Why Google's Move to Alphabet Just Changed This Man's Life
Negari is the founder and CEO of XYZ.com, an Internet domain registry that owns alternative suffixes like .rent and .college. His 10-person company also owns .xyz.
"Our registry is lighting up right now," said Negari, in an interview Monday afternoon following Google's announcement. "I'm seeing all kinds of names being registered. I just got 250 names registered in the last 60 seconds. It's crazy."
In a full day, Negari said about 3,000 addresses are typically registered under .xyz. Domains with that extension can be purchased from services such as GoDaddy for $10 a year and Namecheap for a first-year fee of $1.
Negari is cashing in thanks to a 2011 decision by the Internet Corporation for Assigned Names and Numbers (ICANN) designed to expand access to extensions beyond .com, .org and .edu. The market opened up to those websites in 2014.
Of the more than 350 new extensions that are now available, .xyz is by far the most popular, with 1.14 million domains having been registered, according to nTLDstats. The next most active is .science with over 326,000, followed by .club with over 278,000.
Negari, who turned on .xyz to the public in June 2014, declined to say how much Google paid for abc.xyz, citing a confidentiality agreement. To acquire the .xyz extension, Negari paid a mere $185,000 application fee. There were no other applicants, so Negari didn't have to bid in an auction.
A spokesperson from Mountain View, California-based Google said "we have nothing to add here."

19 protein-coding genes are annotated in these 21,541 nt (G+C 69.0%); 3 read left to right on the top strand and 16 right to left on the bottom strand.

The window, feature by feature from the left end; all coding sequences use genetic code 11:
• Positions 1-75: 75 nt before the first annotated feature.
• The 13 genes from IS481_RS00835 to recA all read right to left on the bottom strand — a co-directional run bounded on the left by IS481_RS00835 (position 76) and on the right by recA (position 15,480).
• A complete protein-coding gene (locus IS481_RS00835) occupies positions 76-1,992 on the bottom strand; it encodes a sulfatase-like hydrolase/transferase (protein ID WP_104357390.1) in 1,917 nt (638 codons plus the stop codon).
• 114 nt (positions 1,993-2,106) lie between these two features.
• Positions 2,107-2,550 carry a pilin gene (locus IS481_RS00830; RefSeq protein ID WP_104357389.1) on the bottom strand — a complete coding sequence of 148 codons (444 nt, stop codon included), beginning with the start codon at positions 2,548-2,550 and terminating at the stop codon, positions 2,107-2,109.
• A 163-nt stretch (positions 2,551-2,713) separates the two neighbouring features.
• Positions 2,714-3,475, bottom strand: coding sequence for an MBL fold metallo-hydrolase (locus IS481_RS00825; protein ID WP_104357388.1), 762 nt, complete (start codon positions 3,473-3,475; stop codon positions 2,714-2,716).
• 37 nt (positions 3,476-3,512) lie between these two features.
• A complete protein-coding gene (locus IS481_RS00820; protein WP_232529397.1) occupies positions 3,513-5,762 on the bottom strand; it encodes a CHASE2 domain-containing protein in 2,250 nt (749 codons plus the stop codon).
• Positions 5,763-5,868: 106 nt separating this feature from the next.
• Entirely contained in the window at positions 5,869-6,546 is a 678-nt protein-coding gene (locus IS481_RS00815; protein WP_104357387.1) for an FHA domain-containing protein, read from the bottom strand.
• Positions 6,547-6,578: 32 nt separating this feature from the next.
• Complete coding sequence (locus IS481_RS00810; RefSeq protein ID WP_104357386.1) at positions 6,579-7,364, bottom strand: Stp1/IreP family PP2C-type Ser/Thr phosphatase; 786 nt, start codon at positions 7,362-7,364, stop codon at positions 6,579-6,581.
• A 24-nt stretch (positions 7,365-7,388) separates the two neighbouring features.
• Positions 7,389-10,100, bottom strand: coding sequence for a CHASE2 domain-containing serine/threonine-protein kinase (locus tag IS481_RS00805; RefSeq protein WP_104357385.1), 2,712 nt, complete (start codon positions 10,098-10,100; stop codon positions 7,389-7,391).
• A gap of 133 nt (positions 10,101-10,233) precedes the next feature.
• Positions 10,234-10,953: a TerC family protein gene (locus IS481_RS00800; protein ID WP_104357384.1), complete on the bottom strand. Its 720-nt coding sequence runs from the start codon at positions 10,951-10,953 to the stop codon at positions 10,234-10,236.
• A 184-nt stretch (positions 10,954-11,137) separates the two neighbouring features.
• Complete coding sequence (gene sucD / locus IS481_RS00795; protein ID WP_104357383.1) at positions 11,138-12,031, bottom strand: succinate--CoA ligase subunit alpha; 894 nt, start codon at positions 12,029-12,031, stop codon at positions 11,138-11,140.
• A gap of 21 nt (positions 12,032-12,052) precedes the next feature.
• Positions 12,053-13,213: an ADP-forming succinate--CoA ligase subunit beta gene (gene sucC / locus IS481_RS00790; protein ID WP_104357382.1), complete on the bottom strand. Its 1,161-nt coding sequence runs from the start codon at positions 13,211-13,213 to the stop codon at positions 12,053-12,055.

Google announced on Monday a dramatic restructuring that breaks out the Web giant's core business into a separate company under a new umbrella called Alphabet. Other companies that will be part of Alphabet are the life sciences unit and Calico, which is focused on longevity.
Larry Page, co-founder and CEO of Google, will assume the CEO role of Alphabet, with Google co-founder Sergey Brin serving as president. Sundar Pichai, head of product and engineering, is now CEO of Google. Alphabet is replacing Google as the publicly-traded entity.
Currently, abc.xyz is just a landing page, with a letter from Page explaining the changes and some blocks with letters.
That's providing plenty of attention for Negari.
"It's a big deal for new top-level domains as a whole," said Negari, who has operations in Santa Monica, California, and Las Vegas. "It's a big signal that Google, which is the largest search engine in the world, believes in it enough to switch to one."
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